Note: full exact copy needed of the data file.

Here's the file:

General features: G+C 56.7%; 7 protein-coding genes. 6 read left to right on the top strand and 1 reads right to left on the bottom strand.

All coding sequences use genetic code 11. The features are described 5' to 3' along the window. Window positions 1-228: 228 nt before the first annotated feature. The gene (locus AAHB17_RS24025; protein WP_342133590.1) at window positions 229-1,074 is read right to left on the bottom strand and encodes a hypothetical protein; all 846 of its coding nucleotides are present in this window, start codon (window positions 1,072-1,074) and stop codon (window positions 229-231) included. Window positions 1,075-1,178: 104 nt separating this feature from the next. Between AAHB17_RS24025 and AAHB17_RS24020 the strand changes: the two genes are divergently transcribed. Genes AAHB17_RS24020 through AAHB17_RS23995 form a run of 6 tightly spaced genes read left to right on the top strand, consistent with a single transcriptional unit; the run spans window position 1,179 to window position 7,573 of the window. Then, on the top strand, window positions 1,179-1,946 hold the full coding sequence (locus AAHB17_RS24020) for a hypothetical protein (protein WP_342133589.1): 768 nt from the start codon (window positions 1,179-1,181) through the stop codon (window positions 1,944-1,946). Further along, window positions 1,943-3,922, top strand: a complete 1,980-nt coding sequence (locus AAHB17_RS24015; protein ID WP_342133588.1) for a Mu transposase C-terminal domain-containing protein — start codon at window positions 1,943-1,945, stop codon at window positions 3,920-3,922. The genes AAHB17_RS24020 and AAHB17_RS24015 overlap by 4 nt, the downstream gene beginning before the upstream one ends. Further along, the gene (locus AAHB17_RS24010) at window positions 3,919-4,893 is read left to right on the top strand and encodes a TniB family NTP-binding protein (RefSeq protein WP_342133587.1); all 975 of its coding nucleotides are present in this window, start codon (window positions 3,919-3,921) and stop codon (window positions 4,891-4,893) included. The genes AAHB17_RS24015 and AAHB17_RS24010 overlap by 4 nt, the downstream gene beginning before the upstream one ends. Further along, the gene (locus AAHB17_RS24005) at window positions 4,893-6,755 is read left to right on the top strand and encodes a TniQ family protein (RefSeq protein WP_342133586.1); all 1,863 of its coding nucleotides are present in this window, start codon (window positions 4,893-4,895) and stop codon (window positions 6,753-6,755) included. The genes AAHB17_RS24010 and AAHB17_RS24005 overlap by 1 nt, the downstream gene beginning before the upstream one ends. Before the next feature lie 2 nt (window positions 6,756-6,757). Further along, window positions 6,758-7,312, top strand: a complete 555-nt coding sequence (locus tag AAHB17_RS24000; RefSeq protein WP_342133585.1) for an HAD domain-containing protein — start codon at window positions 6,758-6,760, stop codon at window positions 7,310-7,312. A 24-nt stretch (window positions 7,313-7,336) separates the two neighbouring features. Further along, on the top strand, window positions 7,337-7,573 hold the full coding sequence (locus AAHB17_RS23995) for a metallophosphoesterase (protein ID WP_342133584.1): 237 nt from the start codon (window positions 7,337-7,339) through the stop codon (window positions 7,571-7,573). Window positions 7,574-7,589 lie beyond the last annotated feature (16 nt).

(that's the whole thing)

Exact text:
General features: G+C 56.7%; 7 protein-coding genes. 6 read left to right on the top strand and 1 reads right to left on the bottom strand.

All coding sequences use genetic code 11. The features are described 5' to 3' along the window. Window positions 1-228: 228 nt before the first annotated feature. The gene (locus AAHB17_RS24025; protein WP_342133590.1) at window positions 229-1,074 is read right to left on the bottom strand and encodes a hypothetical protein; all 846 of its coding nucleotides are present in this window, start codon (window positions 1,072-1,074) and stop codon (window positions 229-231) included. Window positions 1,075-1,178: 104 nt separating this feature from the next. Between AAHB17_RS24025 and AAHB17_RS24020 the strand changes: the two genes are divergently transcribed. Genes AAHB17_RS24020 through AAHB17_RS23995 form a run of 6 tightly spaced genes read left to right on the top strand, consistent with a single transcriptional unit; the run spans window position 1,179 to window position 7,573 of the window. Then, on the top strand, window positions 1,179-1,946 hold the full coding sequence (locus AAHB17_RS24020) for a hypothetical protein (protein WP_342133589.1): 768 nt from the start codon (window positions 1,179-1,181) through the stop codon (window positions 1,944-1,946). Further along, window positions 1,943-3,922, top strand: a complete 1,980-nt coding sequence (locus AAHB17_RS24015; protein ID WP_342133588.1) for a Mu transposase C-terminal domain-containing protein — start codon at window positions 1,943-1,945, stop codon at window positions 3,920-3,922. The genes AAHB17_RS24020 and AAHB17_RS24015 overlap by 4 nt, the downstream gene beginning before the upstream one ends. Further along, the gene (locus AAHB17_RS24010) at window positions 3,919-4,893 is read left to right on the top strand and encodes a TniB family NTP-binding protein (RefSeq protein WP_342133587.1); all 975 of its coding nucleotides are present in this window, start codon (window positions 3,919-3,921) and stop codon (window positions 4,891-4,893) included. The genes AAHB17_RS24015 and AAHB17_RS24010 overlap by 4 nt, the downstream gene beginning before the upstream one ends. Further along, the gene (locus AAHB17_RS24005) at window positions 4,893-6,755 is read left to right on the top strand and encodes a TniQ family protein (RefSeq protein WP_342133586.1); all 1,863 of its coding nucleotides are present in this window, start codon (window positions 4,893-4,895) and stop codon (window positions 6,753-6,755) included. The genes AAHB17_RS24010 and AAHB17_RS24005 overlap by 1 nt, the downstream gene beginning before the upstream one ends. Before the next feature lie 2 nt (window positions 6,756-6,757). Further along, window positions 6,758-7,312, top strand: a complete 555-nt coding sequence (locus tag AAHB17_RS24000; RefSeq protein WP_342133585.1) for an HAD domain-containing protein — start codon at window positions 6,758-6,760, stop codon at window positions 7,310-7,312. A 24-nt stretch (window positions 7,313-7,336) separates the two neighbouring features. Further along, on the top strand, window positions 7,337-7,573 hold the full coding sequence (locus AAHB17_RS23995) for a metallophosphoesterase (protein ID WP_342133584.1): 237 nt from the start codon (window positions 7,337-7,339) through the stop codon (window positions 7,571-7,573). Window positions 7,574-7,589 lie beyond the last annotated feature (16 nt).